Fencing at the Indo-Bangladesh border has pushed thousands of Indians in the 'no man's zone', even as the fenced villagers complain of lack of basic amenities and curbs on their movement in the Indian mainland, official documents have said.
Fencing at the border to check infiltration from Bangladesh into India is supposed to be done 150 yards (137 metre) away from the zero line, which is not followed at many places and is done about a kilometre away from it, thus leaving precious Indian land on the Bangladesh side.
"It has been brought to the notice...That National Building Construction Corporation (NBCC) and National Projects Construction Corporation (NPCC) have been constructing the composite type fencing...Without taking any care for the distance of the fencing from the zero line," Deputy Commissioner Karimganj M Angamuthu said in a note (dated: 18-05-2009)on the 'Status of Indo-Bangladesh Border Road Cum Fencing in Karimganj district (Assam), citing irregularities adopted in the fencing procedure.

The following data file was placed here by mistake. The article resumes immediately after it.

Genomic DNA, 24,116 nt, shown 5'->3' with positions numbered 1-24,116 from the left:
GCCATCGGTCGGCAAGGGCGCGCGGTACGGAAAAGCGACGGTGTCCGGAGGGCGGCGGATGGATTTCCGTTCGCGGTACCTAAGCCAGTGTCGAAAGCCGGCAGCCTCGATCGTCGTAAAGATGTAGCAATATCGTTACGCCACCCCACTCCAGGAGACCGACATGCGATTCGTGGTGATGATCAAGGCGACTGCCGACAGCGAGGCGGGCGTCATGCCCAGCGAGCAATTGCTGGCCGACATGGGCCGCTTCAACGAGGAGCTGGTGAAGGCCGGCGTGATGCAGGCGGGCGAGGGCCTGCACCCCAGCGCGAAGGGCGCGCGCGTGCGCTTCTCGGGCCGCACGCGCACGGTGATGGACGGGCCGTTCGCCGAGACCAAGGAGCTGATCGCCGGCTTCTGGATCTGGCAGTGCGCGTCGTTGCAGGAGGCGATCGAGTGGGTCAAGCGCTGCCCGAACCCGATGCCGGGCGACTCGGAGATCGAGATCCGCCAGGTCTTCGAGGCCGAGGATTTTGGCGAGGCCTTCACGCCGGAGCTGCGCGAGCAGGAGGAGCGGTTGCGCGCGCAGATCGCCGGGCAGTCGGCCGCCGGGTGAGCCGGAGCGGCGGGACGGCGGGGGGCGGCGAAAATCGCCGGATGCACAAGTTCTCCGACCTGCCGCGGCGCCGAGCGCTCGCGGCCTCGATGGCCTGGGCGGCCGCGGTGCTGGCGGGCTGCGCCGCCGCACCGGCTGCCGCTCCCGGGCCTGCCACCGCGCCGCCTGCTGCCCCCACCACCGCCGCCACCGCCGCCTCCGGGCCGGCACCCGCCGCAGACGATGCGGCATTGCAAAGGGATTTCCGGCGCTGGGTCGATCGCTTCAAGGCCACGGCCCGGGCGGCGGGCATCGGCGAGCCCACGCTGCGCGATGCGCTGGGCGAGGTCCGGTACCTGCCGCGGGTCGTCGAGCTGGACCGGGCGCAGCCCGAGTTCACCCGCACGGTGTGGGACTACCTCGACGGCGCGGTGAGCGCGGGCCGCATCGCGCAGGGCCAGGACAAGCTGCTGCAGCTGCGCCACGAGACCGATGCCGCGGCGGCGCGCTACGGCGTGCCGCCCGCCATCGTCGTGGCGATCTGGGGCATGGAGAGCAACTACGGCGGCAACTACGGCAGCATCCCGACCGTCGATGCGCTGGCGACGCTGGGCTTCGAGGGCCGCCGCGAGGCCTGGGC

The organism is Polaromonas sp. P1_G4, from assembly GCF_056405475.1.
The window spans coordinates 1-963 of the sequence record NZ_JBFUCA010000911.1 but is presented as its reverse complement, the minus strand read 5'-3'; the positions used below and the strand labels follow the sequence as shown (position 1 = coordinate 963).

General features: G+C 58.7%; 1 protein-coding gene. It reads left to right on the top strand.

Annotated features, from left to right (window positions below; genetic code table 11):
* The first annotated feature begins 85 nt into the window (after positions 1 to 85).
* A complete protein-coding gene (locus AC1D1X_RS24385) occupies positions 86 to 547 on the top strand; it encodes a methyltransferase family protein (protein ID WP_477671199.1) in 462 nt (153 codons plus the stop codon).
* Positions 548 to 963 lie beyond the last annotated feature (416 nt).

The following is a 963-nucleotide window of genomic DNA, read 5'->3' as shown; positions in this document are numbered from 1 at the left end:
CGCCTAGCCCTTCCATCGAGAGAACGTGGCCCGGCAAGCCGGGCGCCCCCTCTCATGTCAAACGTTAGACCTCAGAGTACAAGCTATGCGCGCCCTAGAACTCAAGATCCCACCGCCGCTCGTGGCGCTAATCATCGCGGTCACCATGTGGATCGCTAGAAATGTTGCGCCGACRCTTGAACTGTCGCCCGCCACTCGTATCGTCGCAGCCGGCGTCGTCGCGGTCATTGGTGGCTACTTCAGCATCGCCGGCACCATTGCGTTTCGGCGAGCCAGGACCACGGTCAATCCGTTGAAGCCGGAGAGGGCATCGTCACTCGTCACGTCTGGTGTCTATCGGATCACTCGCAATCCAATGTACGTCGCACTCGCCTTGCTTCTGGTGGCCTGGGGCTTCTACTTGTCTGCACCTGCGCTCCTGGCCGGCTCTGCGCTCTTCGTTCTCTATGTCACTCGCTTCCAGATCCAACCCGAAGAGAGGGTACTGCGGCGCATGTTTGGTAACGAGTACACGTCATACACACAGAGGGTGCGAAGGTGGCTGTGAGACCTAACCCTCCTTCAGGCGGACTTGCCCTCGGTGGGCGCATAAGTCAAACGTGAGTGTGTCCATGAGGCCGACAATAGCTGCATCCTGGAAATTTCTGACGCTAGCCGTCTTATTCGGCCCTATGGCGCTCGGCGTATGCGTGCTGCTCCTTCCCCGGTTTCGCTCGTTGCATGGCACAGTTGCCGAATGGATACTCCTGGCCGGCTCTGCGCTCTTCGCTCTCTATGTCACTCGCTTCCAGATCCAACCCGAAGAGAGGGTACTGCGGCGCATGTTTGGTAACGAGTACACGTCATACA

"The existing border cum-fencing...Was constructed at varying distance of about 900 mts, 700 mts, 500 mts and 300 mts from the zero line of the international border and at some place fencing was constructed at about 400 mts to 1000 mts away," the note added.
"Due to this a huge number of families have fallen outside of the fencing and a huge quantum of Indian land has fallen in 'no man's zone', Angamuthu's note said.